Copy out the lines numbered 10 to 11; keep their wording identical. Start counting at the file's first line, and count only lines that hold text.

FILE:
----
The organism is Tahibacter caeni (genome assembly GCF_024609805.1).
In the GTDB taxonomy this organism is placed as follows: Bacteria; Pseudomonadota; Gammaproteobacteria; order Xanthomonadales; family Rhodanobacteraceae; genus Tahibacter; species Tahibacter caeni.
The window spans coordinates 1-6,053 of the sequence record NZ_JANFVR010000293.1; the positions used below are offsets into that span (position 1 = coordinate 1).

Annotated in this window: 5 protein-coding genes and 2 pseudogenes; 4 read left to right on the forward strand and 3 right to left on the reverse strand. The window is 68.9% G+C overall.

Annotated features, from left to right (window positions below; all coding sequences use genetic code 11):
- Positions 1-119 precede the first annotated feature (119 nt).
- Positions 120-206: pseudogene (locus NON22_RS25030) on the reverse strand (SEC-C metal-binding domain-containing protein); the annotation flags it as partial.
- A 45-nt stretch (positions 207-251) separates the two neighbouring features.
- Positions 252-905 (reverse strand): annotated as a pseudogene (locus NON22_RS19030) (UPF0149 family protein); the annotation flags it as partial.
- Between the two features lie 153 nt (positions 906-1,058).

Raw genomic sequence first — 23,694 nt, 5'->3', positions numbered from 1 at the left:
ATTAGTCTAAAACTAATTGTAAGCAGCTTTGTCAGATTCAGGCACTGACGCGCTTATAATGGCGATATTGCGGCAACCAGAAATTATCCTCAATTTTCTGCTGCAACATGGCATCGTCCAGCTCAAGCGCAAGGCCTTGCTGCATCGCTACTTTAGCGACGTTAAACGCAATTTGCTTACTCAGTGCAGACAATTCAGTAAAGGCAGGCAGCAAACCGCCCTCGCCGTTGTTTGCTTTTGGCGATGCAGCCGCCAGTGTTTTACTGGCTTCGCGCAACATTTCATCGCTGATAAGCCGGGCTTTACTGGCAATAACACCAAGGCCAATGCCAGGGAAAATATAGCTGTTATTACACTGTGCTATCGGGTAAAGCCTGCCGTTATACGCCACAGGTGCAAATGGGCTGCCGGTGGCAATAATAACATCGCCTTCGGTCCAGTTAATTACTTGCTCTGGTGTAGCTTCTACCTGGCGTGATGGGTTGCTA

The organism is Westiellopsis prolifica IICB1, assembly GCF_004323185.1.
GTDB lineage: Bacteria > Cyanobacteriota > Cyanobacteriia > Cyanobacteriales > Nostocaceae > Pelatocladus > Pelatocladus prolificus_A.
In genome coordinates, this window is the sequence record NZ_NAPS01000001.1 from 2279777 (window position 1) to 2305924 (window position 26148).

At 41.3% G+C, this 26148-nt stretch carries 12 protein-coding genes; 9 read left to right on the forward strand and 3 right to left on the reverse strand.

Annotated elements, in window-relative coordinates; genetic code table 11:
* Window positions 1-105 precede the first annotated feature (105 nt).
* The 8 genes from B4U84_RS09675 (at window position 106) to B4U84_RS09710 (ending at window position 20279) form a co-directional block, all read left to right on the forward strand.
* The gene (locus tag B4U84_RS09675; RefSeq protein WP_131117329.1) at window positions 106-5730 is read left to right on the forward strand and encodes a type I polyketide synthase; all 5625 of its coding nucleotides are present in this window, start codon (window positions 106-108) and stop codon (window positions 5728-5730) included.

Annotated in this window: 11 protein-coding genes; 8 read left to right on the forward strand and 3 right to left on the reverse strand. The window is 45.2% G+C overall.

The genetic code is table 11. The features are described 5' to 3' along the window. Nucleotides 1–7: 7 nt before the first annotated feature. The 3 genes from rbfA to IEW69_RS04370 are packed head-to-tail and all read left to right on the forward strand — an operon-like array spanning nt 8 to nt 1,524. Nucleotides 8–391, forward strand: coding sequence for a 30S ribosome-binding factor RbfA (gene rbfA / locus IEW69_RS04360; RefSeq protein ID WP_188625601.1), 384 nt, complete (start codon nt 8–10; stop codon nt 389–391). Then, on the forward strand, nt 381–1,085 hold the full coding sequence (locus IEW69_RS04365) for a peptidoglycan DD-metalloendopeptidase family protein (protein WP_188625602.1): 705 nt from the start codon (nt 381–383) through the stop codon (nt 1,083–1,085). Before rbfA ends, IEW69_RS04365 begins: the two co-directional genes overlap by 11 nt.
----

- Between the two features lie 153 nt (positions 906-1,058).

Raw genomic sequence first — 23,694 nt, 5'->3', positions numbered from 1 at the left: